Conrad: Well, first of all, I mean, since 1998 with the evolution of Brisbane tango community has been very interesting. Because I mean it isn’t just the fact that we start later but it’s you know, you know, Queensland attitude to dance, Queensland attitude to dance now up to Melbourne but you know I’m basically from Europe but I know enough Melbourne, Sydney or in the country or Queensland, the Queensland attitude to dance is different, it’s different. It’s very conspicuous and a bit more uncomfortable, even with a type of dance but then, would you choose something which is very different, dance South American, European. So we have that sort of initially that’s what you can do so Brisbane, came from along the way they’ve been certain sticking points, that was the first one, it was very, very foreign. The other sticking point is that while Queensland is pretty good as we said before, we are very proud of small change in areas. We’re actually not, don’t wanna be very proud of that much else, we just wanna be laid back. And we look at is cooling off, been a little bit of perfectionist, that didn’t sit with me very well. So again to go through the way we were at stage where I think now the Brisbane community has actually become very innovative. We came from the stage where even dancing to some tango was very, very difficult from that point of view. When we think about we have very good workers, very good teachers. We actually initiated, we’re the first tango orchestra. We have the longest running festival. We have the most innovative things going on here. We introduced, you know art into festivals and now everyone’s got announced. We made a musicality. Music is essential so we mainly come from really been very difficult, from dealing with a foreign form of dance to be very innovative and leaders on this thing and other states are looking at us right now. We’ve done all of that, to think about apart from a certain school at the moment. They’ve been, they once achieved what they made. But really to be honest, if I never had been to a university in Brisbane, I didn’t have professional tango teachers until recently. Now, that is the moment that I’m very, very proud of the Brisbane tango community now. And serving small part run there, I’m very happy for that. And I’m very happy with the fact that we’re not afraid to meet it to a great extent. They’d been difficult times. That would be a very competent community. So all that I can speak very, very highly of the Brisbane tango scene. We actually had head gigs in the past, that’s a different story. Someone has been different in the beginning tango but we have cemented that, you know. So now we finally, we’ve got good standard of in spite of not having professional dancers trained as teachers. We’ve got great perspective, we’ve got very innovative music, we’ve got very innovative festivals and we’ve got forward-looking tango community and very inviting. Now that’s an exceptional and organized really, really well. We don’t need to select anyone, we got everything. Brisbane, they got many sights they go to add like any other scene. I can say that about the cities and in the end I think that’s gonna be really good with Brisbane tango community. We are welcoming, so that was the style of 1998 and now 20 years with a reflection. We’ve done, you know, coming from way behind simply by being innovative and waiting the others, never been full of ourselves, always humble. We’ve become, we are really now in the forefront in many respects, we are the leading community in Australia. And I’m happy to say that to any one city now.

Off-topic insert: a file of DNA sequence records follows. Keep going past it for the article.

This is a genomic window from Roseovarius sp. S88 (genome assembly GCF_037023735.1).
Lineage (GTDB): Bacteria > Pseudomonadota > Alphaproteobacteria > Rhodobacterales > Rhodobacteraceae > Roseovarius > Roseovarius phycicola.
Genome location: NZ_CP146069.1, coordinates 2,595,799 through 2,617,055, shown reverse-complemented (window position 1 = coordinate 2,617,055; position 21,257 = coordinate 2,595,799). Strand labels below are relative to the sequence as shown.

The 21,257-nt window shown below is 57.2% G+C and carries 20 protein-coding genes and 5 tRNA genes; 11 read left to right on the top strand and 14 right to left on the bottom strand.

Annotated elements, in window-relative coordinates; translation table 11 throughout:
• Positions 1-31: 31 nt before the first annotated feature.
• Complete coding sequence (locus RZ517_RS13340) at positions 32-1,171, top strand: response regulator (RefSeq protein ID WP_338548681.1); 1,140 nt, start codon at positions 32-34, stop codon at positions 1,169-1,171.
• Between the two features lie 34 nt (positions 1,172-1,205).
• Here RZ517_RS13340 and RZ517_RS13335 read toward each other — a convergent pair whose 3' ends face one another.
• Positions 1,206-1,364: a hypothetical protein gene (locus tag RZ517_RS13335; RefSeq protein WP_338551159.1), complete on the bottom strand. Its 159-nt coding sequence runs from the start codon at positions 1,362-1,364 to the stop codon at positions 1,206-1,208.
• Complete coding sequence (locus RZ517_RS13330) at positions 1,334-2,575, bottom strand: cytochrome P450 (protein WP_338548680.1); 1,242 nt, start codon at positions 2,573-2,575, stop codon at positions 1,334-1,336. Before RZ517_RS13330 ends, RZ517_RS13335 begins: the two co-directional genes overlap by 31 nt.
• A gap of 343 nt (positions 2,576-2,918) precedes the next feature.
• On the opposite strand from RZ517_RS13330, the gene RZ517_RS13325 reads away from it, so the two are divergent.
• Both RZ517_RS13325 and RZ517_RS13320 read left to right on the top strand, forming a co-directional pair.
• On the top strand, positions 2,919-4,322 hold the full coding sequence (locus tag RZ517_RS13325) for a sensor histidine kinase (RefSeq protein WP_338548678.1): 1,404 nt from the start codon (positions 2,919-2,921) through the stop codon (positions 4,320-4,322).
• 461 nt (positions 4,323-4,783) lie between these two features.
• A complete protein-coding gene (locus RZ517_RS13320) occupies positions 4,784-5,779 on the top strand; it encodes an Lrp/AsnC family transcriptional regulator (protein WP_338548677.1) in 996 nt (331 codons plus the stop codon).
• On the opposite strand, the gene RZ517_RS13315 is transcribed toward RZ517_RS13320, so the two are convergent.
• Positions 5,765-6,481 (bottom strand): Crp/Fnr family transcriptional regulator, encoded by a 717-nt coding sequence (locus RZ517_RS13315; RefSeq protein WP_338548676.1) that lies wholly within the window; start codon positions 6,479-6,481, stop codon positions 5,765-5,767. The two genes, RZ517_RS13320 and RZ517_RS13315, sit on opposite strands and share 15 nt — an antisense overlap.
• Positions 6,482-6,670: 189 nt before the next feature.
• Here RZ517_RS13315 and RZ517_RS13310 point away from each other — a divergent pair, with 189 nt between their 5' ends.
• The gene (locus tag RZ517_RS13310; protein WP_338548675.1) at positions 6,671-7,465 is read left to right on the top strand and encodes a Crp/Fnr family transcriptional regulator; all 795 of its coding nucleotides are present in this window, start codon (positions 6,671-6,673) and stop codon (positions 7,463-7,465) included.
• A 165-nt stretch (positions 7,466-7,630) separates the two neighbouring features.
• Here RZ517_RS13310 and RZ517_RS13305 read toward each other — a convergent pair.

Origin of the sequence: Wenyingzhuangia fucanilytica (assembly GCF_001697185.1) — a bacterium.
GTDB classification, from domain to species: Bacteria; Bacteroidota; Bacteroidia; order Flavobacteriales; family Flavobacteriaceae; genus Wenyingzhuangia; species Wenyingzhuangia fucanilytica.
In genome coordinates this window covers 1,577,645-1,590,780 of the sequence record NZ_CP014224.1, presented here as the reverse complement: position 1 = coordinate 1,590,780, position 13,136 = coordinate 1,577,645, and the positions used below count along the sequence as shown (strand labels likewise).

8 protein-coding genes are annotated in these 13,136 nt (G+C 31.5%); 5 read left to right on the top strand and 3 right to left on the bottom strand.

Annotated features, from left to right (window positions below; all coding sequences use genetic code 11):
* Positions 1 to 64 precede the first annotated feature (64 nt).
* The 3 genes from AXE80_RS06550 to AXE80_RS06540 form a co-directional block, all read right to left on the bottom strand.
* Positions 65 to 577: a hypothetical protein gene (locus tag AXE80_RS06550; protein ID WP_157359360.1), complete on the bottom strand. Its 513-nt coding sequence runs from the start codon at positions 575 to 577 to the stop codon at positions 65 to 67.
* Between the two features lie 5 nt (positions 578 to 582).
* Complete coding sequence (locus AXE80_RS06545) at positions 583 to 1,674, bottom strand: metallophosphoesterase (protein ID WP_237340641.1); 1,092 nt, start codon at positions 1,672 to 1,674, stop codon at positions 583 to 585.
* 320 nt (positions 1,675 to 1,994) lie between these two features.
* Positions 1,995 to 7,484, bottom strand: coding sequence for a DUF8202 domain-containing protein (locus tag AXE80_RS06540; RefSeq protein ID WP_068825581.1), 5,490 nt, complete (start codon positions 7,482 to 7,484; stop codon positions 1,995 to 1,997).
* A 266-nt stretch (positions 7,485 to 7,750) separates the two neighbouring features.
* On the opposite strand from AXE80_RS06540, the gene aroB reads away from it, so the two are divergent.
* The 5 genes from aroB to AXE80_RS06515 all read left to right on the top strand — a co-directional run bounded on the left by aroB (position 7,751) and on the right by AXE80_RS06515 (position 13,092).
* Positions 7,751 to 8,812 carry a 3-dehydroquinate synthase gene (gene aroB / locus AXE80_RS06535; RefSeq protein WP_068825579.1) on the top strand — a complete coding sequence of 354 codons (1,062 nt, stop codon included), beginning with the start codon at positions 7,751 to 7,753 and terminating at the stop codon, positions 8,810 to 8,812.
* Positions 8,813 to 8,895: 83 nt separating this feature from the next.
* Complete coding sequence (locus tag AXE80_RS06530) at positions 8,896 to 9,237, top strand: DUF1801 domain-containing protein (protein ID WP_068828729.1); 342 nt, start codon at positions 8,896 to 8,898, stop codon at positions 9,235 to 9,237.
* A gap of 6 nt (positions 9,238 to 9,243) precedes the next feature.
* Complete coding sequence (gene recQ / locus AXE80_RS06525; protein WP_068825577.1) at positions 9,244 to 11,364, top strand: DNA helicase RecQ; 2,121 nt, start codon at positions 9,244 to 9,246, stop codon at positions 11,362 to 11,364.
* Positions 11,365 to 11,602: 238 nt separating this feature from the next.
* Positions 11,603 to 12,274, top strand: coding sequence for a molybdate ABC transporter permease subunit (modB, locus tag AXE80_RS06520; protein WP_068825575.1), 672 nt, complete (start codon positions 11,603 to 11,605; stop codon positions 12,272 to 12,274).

David: So how do you see Brisbane community in two, three years time, where will it be?